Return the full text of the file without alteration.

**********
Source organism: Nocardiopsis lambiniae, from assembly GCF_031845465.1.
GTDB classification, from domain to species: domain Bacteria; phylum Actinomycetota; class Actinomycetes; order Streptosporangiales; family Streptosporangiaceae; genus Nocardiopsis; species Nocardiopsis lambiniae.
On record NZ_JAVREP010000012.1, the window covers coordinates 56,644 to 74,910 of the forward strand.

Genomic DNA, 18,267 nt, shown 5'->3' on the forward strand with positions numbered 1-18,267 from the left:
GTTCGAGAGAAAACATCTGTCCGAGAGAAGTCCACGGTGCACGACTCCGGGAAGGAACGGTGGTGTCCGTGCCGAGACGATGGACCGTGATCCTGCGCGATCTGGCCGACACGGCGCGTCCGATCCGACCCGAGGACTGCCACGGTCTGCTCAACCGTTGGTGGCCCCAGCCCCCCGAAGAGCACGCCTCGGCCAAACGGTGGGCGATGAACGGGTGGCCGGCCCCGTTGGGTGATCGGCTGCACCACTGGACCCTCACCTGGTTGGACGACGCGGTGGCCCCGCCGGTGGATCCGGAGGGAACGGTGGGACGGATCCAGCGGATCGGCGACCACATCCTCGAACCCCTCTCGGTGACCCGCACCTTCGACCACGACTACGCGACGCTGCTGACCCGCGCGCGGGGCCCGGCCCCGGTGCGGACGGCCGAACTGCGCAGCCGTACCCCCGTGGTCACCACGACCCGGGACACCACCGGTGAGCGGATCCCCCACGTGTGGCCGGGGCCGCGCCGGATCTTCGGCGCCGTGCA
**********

Source organism: Nocardiopsis lambiniae, from assembly GCF_031845465.1.
GTDB classification, from domain to species: domain Bacteria; phylum Actinomycetota; class Actinomycetes; order Streptosporangiales; family Streptosporangiaceae; genus Nocardiopsis; species Nocardiopsis lambiniae.
On record NZ_JAVREP010000012.1, the window covers coordinates 56,644 to 74,910 of the forward strand.

Genomic DNA, 18,267 nt, shown 5'->3' on the forward strand with positions numbered 1-18,267 from the left:
GTTCGAGAGAAAACATCTGTCCGAGAGAAGTCCACGGTGCACGACTCCGGGAAGGAACGGTGGTGTCCGTGCCGAGACGATGGACCGTGATCCTGCGCGATCTGGCCGACACGGCGCGTCCGATCCGACCCGAGGACTGCCACGGTCTGCTCAACCGTTGGTGGCCCCAGCCCCCCGAAGAGCACGCCTCGGCCAAACGGTGGGCGATGAACGGGTGGCCGGCCCCGTTGGGTGATCGGCTGCACCACTGGACCCTCACCTGGTTGGACGACGCGGTGGCCCCGCCGGTGGATCCGGAGGGAACGGTGGGACGGATCCAGCGGATCGGCGACCACATCCTCGAACCCCTCTCGGTGACCCGCACCTTCGACCACGACTACGCGACGCTGCTGACCCGCGCGCGGGGCCCGGCCCCGGTGCGGACGGCCGAACTGCGCAGCCGTACCCCCGTGGTCACCACGACCCGGGACACCACCGGTGAGCGGATCCCCCACGTGTGGCCGGGGCCGCGCCGGATCTTCGGCGCCGTGCA